Friday, February 11, 2011

Why my infertility is a fairy tale (and other awesome things to ponder)...

First, as a disclaimer, I will admit that this post is a little long.  But, in my defense, tomorrow is my birthday and I have a busy weekend, so I likely won’t get to have a chance to right for a couple of days.  I tell you this so that if you get overwhelmed looking at my small novel of a post, you will know you can break it up into small chunks rather than trying to digest it all at once.  I probably should have posted it in small chunks but…I prefer to be “in the moment” when I write.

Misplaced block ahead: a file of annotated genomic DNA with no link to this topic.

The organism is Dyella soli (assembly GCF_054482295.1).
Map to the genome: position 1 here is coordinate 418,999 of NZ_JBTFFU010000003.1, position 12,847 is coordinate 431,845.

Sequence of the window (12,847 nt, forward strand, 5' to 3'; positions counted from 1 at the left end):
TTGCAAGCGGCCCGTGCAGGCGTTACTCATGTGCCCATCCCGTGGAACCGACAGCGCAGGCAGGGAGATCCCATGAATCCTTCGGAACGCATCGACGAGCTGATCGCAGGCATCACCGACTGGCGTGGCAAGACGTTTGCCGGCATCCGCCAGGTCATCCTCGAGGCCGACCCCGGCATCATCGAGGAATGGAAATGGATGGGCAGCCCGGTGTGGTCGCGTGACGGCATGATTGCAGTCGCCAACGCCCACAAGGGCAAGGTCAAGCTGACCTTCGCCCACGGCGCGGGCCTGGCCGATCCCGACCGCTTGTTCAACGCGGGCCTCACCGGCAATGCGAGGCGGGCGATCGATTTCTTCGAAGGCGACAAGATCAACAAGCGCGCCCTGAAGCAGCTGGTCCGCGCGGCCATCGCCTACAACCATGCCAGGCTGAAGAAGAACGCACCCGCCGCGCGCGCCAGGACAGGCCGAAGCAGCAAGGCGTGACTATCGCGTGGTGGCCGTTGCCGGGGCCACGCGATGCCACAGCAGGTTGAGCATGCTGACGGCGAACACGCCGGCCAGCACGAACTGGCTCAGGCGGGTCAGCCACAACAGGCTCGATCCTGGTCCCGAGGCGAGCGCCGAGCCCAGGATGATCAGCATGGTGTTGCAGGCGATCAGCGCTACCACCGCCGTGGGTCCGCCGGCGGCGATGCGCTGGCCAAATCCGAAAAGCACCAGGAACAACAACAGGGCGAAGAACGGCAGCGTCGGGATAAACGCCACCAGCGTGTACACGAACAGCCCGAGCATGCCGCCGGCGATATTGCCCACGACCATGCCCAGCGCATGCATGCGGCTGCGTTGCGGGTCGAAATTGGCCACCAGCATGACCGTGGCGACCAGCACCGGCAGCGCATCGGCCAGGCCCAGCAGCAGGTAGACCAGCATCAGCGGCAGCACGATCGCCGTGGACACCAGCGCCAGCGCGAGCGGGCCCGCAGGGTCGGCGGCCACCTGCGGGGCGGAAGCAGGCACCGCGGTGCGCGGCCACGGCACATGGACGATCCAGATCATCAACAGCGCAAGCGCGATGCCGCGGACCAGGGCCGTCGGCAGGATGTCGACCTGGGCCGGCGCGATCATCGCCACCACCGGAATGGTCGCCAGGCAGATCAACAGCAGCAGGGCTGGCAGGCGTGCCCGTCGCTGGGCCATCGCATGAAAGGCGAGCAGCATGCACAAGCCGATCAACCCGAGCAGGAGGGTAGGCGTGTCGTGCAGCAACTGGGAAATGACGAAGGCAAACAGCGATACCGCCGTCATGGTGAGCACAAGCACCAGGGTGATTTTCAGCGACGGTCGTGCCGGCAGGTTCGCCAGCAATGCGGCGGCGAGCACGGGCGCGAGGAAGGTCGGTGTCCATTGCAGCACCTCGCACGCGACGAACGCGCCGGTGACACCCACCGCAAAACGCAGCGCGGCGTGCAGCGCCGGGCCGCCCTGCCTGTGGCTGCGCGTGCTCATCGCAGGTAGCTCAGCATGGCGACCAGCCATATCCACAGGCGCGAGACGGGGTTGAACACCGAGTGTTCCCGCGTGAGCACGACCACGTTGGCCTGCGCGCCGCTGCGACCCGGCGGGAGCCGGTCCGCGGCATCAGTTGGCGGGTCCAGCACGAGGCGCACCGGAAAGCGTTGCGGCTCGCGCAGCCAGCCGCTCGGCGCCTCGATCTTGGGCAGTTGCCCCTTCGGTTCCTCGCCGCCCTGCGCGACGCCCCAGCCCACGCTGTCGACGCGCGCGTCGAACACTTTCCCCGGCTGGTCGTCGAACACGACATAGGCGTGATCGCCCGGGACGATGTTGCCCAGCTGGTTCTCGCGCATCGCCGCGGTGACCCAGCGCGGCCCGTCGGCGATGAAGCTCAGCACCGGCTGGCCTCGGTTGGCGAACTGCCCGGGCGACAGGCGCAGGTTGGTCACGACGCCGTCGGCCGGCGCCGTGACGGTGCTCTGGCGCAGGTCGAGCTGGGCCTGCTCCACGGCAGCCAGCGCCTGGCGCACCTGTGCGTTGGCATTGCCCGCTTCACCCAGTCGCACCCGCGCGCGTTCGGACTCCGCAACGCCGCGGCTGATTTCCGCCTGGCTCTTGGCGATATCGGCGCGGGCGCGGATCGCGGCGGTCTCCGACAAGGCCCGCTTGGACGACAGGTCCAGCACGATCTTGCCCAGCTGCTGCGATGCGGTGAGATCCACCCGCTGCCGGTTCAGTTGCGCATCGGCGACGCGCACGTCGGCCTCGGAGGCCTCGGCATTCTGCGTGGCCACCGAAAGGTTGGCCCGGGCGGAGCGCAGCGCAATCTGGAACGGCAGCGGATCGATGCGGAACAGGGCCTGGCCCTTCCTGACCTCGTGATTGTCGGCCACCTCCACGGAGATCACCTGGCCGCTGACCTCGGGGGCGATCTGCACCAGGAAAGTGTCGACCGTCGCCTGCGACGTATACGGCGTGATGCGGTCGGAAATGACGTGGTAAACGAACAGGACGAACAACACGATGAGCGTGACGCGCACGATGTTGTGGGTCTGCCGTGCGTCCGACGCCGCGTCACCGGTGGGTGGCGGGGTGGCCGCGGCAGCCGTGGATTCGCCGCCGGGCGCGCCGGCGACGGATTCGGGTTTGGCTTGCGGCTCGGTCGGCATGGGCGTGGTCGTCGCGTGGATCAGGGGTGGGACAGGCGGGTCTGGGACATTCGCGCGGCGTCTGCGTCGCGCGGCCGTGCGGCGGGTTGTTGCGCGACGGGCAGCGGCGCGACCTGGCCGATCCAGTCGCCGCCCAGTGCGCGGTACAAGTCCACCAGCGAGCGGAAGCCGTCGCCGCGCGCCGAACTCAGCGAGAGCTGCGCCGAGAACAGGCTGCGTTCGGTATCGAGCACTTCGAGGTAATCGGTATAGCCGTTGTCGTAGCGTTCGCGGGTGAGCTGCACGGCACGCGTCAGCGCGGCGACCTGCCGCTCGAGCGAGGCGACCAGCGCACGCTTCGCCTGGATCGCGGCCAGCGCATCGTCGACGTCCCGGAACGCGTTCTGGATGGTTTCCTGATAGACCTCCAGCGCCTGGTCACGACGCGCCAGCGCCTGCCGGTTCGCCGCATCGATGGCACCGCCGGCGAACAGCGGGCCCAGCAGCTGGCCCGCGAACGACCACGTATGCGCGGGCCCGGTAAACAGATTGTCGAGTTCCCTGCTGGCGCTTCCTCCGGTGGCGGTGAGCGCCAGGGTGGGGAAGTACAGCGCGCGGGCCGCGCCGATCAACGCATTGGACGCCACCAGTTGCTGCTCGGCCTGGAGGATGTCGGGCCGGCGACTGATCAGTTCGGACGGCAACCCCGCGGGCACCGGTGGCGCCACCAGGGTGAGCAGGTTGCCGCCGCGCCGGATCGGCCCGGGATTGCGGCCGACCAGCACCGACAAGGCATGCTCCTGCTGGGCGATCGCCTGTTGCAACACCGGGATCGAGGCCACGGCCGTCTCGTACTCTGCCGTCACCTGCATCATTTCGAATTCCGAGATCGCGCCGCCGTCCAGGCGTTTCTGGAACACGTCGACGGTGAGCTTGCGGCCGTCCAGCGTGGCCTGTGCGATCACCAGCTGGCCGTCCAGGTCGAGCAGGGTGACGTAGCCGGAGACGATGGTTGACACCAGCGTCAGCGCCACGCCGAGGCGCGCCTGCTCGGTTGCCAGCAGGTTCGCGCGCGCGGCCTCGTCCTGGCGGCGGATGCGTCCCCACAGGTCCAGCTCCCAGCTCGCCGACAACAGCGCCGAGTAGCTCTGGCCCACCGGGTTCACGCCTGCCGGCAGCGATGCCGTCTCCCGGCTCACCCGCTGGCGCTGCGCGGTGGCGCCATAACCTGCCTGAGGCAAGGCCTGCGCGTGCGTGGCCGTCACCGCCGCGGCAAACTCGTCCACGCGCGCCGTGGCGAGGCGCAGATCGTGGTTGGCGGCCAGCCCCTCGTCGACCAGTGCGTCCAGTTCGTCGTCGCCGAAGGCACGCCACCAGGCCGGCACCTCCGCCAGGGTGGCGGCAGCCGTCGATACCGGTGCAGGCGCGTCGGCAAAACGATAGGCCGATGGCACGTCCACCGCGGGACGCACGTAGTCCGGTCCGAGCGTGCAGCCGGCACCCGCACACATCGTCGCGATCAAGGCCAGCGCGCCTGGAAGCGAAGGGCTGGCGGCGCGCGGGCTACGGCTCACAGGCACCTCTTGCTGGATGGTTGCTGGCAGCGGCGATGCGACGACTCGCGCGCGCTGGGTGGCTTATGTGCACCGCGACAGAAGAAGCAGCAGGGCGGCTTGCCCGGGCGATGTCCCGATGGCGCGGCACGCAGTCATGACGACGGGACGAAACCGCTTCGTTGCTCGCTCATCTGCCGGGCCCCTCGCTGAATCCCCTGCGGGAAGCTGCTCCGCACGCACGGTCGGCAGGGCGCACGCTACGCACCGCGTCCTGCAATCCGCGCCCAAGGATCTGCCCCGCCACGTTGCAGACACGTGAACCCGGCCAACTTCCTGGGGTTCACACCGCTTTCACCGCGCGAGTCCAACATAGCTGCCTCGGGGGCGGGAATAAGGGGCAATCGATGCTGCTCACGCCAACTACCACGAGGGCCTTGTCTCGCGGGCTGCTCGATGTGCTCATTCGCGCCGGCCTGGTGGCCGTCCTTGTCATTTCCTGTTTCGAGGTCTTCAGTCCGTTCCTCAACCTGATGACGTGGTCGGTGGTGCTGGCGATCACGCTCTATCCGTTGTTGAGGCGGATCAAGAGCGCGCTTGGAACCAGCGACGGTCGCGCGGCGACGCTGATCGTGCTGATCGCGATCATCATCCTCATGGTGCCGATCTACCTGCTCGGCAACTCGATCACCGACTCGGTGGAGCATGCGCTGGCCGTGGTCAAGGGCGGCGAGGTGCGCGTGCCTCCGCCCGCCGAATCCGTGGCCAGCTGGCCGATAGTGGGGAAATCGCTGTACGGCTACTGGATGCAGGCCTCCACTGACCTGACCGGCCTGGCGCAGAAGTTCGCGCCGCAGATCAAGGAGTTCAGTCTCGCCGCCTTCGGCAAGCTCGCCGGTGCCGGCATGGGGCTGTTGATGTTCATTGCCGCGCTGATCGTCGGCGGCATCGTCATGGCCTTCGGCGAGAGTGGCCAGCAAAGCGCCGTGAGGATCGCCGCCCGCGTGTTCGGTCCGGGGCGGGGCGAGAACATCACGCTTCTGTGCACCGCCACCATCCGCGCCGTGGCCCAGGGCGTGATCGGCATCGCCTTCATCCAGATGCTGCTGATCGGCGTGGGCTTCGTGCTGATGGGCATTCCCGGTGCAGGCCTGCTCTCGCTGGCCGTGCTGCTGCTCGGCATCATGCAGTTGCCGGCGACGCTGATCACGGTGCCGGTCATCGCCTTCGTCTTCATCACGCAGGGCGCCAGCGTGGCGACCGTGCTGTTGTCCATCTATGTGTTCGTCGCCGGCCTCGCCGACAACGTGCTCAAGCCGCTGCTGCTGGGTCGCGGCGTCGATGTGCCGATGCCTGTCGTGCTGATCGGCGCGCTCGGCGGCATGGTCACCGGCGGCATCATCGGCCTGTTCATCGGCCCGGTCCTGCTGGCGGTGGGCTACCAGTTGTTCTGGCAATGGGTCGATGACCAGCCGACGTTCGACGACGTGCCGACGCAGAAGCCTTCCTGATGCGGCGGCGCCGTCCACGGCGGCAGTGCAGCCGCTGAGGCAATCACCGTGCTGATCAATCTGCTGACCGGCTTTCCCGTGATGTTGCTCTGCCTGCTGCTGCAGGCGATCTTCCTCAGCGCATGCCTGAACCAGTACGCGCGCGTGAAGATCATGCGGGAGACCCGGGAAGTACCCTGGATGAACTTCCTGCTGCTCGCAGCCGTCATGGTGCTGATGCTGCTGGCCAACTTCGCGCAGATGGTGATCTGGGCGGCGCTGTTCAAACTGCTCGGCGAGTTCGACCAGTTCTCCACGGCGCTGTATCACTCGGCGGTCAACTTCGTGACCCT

So…I would like to start by apologizing for making an overgeneralization in last night’s post.  I talked about fertility friends - the strange way that our relationships pick-up in the middle of where a “normal” friendship would start, and the intense but shallow nature of those friendships.  I stated that fertility friends talk about infertility, but not their “other lives” until they get pregnant.  I said that, generally, it is only after her pregnancy that you get to know the “real person” who is your friend.  But that wasn’t entirely true.  Tonight I went out to dinner with two of my best friends….fertility friends…who both happen to be pregnant.  We talked about infertility, about their pregnancies, and about our husbands and crazy families.  I may not have “awoken” from the infertility nightmare like they have, but they haven’t cut and run yet, and our conversations tonight were as robust and fulfilling as any we’ve had in the past.  To the extent that anything has changed, it has almost certainly been my perception.  It’s as if I have felt the need to protect myself against being hurt or rejected, and so I didn’t associate with the “Land of the Living” (a.k.a. those Preggers).  I need to remember that, although I’m still stuck in a dream, my friends (fertility friends or otherwise) can still be a part of that dream.  This is my fairy tale and I get to choose who stays in the story and who only has a bit part.  And my true friends, no matter how we met and no matter what we choose to talk about, will be in my story as long as they want to be.  There just aren’t that many good characters around these days.  I need to do everything in my power to keep the ones I’ve found.